The snacks to begin were generous with delicious hummus, and a pomegranate drizzled labne. Normal and gluten-free bread for the table, olives, and some other offerings including cucumber with taromasalata, and a “chickpea crisp” which was a real highlight, showing the flavour intensity the kitchen had the ability to achieve. Slight touches again were missed, with no extra bread offered, even though we’d noticed most tables receiving it without even asking.

Perhaps we took too long with our snacks because, as the staff whisked our remaining dips away, we received our mains. Immediately. At exactly the same time. I’ve spoken about the chicken. Naturally we asked for a break before dessert, worried that our mains would be cleared and dessert would appear on the table simultaneously. We were offered a break, but reminded we needed to leave by 2pm. The question on our mind was if we had of selected the four courses how would we have eaten everything in a bit over two hours. It dawned on us that the staff were under pressure to get us to move on, and that is the only explanation why we would not receive a break at all between snacks and our main. It was not comfortable dining.

The hazelnut semifreddo, with rose water pastry, strawberries, honey roasted nuts, and white chocolate, was a fitting dish for a reputable dining destination. It was a sweet way to end proceedings, and again highlighted the flair of the kitchen. We’d had a break and could enjoy the dish, and relax a touch before we ventured back into the windy and rainy Sunday weather outside.

Through lunch I had really enjoyed the Levantine Hill Estate Pinot Noir, and in a serious bonus, was presented with a bottle for free, simply for paying with an Amex card! Catherine had a couple of glasses of the Katherine’s Paddock Chardonnay, which is their flagship, and it is an elegant, French leaning Chardonnay. The restaurant’s polished concrete floors, half barrel looking group tables, sleek design, and views out to helicopters landing for lunch, is quite stunning.

I can imagine others raving about their experience, which is why I might still return even if I can’t recommend this restaurant on my one experience. What I think might have tripped up the restaurant is the change to a Middle Eastern slant, and the format of the menu. I honestly do not think it fits at the moment. The comforting, sharing nature of this cuisine, cannot work with rushed dining, and the prices are extravagant for what you get. It is the first time in a very long time that I felt ripped off, and that was before the 15% on weekends and public holidays.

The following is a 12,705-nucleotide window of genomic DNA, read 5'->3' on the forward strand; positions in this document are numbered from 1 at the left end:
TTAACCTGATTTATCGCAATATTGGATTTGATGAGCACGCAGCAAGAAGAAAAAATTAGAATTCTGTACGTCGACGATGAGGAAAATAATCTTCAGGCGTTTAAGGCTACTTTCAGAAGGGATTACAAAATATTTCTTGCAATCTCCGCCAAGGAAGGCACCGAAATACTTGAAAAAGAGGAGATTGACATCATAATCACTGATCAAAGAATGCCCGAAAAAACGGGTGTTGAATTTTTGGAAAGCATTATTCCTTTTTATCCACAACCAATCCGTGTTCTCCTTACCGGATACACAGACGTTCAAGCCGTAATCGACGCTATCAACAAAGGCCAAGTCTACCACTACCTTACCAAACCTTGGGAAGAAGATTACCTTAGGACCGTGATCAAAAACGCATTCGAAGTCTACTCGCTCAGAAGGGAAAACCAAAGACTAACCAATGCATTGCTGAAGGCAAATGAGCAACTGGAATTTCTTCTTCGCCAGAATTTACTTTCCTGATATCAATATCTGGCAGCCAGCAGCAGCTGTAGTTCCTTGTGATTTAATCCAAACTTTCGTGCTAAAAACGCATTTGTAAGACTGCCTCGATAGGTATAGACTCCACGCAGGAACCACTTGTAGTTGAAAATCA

Levantine Hill Menu, Reviews, Photos, Location and Info - Zomato

Society – Melbourne, City – Sunday 7 November 2021 – Lunch

A bold venture; drama on the floor, and in the kitchen; the lashing of a pandemic. There have been some big storms in Melbourne recently, but the perfect storm feels like Society. Imagine spending literally millions on the bones of a three star restaurant, and no longer having the star chef, or star maitre’d?

There is a postscript here about what fine dining means (and more specifically how sommeliers should interact with their guests), but I don’t want to take anything away from a tremendous lunch. The imagination behind Society, and the ability to pull it off, during a pandemic, is mind boggling. You feel like it is a big day out.

We dressed for the occasion, incredibly excited for our 2pm lunch sitting. At a new precinct, 80 Collins, Society sits as the flagship, a beautiful brooding dining room, with three grand, but modern, chandeliers taking centre stage, stage right, and stage left, with lengthy shadow curtains creating the backdrop. There is grandeur and refinement.